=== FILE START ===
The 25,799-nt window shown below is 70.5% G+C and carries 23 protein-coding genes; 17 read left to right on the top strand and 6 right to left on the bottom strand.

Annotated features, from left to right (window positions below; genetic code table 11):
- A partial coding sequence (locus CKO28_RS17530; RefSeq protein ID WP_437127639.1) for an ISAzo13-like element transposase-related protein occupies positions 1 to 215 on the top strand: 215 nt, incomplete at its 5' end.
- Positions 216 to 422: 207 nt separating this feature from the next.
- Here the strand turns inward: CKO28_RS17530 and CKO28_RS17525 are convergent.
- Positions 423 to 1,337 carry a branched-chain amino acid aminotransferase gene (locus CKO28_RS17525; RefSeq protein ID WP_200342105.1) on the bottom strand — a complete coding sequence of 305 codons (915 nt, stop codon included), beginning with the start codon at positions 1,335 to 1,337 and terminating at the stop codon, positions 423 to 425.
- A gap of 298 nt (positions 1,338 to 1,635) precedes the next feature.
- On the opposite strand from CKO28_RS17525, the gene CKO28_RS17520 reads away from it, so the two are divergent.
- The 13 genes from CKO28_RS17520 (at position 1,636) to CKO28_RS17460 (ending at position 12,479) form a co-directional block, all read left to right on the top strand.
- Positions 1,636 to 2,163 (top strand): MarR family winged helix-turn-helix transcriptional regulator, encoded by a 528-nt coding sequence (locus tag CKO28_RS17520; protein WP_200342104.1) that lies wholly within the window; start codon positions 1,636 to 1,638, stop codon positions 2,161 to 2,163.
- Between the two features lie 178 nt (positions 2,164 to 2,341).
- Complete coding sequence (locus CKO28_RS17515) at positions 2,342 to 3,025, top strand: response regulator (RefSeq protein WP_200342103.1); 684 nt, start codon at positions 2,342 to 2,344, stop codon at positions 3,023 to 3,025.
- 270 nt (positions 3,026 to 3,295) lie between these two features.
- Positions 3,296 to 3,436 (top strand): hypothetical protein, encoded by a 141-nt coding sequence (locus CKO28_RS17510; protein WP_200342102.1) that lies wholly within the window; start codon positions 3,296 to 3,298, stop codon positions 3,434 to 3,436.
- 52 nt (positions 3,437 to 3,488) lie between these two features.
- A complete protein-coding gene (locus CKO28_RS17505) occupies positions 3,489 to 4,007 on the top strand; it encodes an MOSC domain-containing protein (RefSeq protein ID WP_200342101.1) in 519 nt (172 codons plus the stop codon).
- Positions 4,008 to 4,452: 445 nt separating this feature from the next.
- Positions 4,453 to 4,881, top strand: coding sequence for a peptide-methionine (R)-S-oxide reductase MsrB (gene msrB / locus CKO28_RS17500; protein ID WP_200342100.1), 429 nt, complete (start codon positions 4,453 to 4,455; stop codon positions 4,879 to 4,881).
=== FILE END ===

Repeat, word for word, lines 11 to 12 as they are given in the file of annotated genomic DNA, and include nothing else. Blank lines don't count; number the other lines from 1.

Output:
- Between the two features lie 178 nt (positions 2,164 to 2,341).
- Complete coding sequence (locus CKO28_RS17515) at positions 2,342 to 3,025, top strand: response regulator (RefSeq protein WP_200342103.1); 684 nt, start codon at positions 2,342 to 2,344, stop codon at positions 3,023 to 3,025.